Decided to pursue a sport?
You will get hurt.
Testing your limits carefully and following best practices hopefully will minimize the likelihood or severity of injury.
But you’re going to get injured.
The driver who ran a red light. The unseen rock. Wet leaves. You ran the light. Five pounds too much on the bar. One last lap. One wrong step.
There’s no way to avoid injury. Believing this now will make it easier to deal with it when it happens.
Because the only cure for injury is not exercising.
This is difficult when the sport has become a large part of your identity. If you think you can sneak in a light run, or a slow ride, or just lift very carefully, you’re probably wrong.
Go rest. Relax. Think of the things you’ll do when you’re healed. Sign up for a new race that’s achievable. Depending on the severity of the injury, think of a new sport you could try.
Take a few minutes to think about what you could have done differently, determine which of those would have made a difference, then stop thinking about it.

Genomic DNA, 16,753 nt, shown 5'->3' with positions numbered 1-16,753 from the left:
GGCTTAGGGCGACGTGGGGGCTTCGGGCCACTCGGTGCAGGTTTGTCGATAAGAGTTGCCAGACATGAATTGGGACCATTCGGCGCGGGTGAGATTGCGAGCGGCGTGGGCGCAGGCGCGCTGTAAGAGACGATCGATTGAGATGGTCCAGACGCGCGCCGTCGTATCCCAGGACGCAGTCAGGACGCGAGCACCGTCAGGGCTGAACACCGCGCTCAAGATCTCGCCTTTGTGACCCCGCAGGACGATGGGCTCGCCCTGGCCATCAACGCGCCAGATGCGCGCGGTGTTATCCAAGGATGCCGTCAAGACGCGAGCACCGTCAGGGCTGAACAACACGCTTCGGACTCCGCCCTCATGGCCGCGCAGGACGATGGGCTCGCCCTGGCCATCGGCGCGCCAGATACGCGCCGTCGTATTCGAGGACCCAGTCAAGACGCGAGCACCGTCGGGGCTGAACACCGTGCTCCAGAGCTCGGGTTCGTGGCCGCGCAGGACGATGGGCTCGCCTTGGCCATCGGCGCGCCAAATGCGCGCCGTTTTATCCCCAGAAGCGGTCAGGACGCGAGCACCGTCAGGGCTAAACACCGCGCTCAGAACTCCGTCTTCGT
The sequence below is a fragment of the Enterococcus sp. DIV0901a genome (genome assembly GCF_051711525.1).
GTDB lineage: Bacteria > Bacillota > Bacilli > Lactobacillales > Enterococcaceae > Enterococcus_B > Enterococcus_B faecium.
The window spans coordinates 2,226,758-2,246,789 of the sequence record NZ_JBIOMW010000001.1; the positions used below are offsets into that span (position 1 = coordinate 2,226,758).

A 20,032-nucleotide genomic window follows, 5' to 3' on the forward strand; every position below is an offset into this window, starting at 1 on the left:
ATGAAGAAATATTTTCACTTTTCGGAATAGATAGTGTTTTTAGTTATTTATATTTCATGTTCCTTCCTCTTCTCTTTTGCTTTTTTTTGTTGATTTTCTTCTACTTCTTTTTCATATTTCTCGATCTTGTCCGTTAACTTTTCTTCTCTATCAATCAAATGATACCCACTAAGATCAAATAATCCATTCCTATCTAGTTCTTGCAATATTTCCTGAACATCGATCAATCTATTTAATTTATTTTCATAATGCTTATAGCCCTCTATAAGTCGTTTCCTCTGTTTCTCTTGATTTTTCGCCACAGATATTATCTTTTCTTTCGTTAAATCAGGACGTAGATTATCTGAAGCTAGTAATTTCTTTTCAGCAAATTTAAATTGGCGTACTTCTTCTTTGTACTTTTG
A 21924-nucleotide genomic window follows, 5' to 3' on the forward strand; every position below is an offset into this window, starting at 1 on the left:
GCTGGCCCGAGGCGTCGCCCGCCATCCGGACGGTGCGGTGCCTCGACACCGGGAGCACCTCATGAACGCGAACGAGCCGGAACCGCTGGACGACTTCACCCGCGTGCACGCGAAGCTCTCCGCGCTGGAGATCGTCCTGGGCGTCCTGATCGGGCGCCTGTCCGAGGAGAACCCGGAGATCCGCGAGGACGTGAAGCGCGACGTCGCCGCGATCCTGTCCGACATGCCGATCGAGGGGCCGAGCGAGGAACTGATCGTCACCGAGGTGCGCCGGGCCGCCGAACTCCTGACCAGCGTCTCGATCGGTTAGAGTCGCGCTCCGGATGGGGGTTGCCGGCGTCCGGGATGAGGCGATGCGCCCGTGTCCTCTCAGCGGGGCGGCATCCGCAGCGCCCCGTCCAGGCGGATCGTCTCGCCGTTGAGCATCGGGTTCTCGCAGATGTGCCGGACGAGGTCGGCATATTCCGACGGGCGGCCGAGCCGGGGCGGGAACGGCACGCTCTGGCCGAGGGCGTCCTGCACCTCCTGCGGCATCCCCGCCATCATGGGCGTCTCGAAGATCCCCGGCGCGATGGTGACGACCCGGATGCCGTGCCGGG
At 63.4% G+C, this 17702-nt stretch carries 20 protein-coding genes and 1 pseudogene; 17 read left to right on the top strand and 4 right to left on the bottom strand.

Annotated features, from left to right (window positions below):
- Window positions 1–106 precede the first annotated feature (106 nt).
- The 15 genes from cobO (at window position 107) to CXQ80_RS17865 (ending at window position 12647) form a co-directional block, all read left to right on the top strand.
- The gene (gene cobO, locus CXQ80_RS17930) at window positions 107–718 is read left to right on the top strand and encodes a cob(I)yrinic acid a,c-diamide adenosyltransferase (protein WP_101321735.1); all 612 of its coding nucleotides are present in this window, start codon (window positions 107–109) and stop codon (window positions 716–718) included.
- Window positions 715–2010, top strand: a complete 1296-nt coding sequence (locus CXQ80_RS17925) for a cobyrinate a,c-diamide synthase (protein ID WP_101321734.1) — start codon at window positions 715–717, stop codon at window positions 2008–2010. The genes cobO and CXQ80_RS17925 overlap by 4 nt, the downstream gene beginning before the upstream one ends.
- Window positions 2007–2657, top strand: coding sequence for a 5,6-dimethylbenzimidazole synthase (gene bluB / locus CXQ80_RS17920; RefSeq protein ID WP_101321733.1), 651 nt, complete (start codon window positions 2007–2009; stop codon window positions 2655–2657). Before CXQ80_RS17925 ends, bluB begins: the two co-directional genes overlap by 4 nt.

It happened. You’ve learned. Do what your sport-aware doctor tells you to do.  Watch what you’re eating. Relax. Call a friend, write a blog entry, read a book, watch a show.
As for me, I’ll find out if/how many ribs I broke later today.
 If your doctor is unaware you do sport, let her know. If she’s not positive about your sport, find a new doctor.  The answer to “My shoulder hurts when cycling” is “Let’s find out why”, not “Quit cycling.”
 If every doctor you meet has a negative view of your sport, it may be time to find a new sport.